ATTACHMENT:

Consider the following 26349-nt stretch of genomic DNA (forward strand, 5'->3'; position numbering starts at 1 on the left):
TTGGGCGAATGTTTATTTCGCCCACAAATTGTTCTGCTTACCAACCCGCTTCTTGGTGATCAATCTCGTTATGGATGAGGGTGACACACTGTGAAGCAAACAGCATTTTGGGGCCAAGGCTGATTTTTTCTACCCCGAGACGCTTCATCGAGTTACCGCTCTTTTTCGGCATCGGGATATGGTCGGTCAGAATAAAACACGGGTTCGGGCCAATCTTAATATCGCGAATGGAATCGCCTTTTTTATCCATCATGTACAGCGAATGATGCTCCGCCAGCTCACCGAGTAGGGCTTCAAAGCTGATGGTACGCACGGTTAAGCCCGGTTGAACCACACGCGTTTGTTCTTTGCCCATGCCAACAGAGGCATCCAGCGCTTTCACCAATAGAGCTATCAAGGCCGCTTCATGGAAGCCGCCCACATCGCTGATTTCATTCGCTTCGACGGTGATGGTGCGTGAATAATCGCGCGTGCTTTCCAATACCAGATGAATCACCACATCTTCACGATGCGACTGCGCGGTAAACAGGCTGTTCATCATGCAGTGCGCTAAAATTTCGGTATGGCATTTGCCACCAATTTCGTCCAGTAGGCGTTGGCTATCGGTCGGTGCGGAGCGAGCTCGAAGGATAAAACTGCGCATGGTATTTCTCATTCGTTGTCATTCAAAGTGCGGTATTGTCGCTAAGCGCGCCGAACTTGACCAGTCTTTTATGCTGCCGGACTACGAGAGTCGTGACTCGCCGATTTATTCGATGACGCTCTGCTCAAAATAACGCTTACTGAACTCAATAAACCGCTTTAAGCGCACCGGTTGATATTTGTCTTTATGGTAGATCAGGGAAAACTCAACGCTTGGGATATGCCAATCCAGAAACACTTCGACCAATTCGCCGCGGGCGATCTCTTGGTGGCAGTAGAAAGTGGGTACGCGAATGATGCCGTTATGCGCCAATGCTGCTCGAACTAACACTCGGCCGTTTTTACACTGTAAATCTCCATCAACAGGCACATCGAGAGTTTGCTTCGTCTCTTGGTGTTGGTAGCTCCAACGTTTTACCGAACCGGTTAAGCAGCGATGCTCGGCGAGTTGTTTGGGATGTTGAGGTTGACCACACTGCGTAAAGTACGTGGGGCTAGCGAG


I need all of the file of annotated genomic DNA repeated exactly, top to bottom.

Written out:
Consider the following 26349-nt stretch of genomic DNA (forward strand, 5'->3'; position numbering starts at 1 on the left):
TTGGGCGAATGTTTATTTCGCCCACAAATTGTTCTGCTTACCAACCCGCTTCTTGGTGATCAATCTCGTTATGGATGAGGGTGACACACTGTGAAGCAAACAGCATTTTGGGGCCAAGGCTGATTTTTTCTACCCCGAGACGCTTCATCGAGTTACCGCTCTTTTTCGGCATCGGGATATGGTCGGTCAGAATAAAACACGGGTTCGGGCCAATCTTAATATCGCGAATGGAATCGCCTTTTTTATCCATCATGTACAGCGAATGATGCTCCGCCAGCTCACCGAGTAGGGCTTCAAAGCTGATGGTACGCACGGTTAAGCCCGGTTGAACCACACGCGTTTGTTCTTTGCCCATGCCAACAGAGGCATCCAGCGCTTTCACCAATAGAGCTATCAAGGCCGCTTCATGGAAGCCGCCCACATCGCTGATTTCATTCGCTTCGACGGTGATGGTGCGTGAATAATCGCGCGTGCTTTCCAATACCAGATGAATCACCACATCTTCACGATGCGACTGCGCGGTAAACAGGCTGTTCATCATGCAGTGCGCTAAAATTTCGGTATGGCATTTGCCACCAATTTCGTCCAGTAGGCGTTGGCTATCGGTCGGTGCGGAGCGAGCTCGAAGGATAAAACTGCGCATGGTATTTCTCATTCGTTGTCATTCAAAGTGCGGTATTGTCGCTAAGCGCGCCGAACTTGACCAGTCTTTTATGCTGCCGGACTACGAGAGTCGTGACTCGCCGATTTATTCGATGACGCTCTGCTCAAAATAACGCTTACTGAACTCAATAAACCGCTTTAAGCGCACCGGTTGATATTTGTCTTTATGGTAGATCAGGGAAAACTCAACGCTTGGGATATGCCAATCCAGAAACACTTCGACCAATTCGCCGCGGGCGATCTCTTGGTGGCAGTAGAAAGTGGGTACGCGAATGATGCCGTTATGCGCCAATGCTGCTCGAACTAACACTCGGCCGTTTTTACACTGTAAATCTCCATCAACAGGCACATCGAGAGTTTGCTTCGTCTCTTGGTGTTGGTAGCTCCAACGTTTTACCGAACCGGTTAAGCAGCGATGCTCGGCGAGTTGTTTGGGATGTTGAGGTTGACCACACTGCGTAAAGTACGTGGGGCTAGCGAG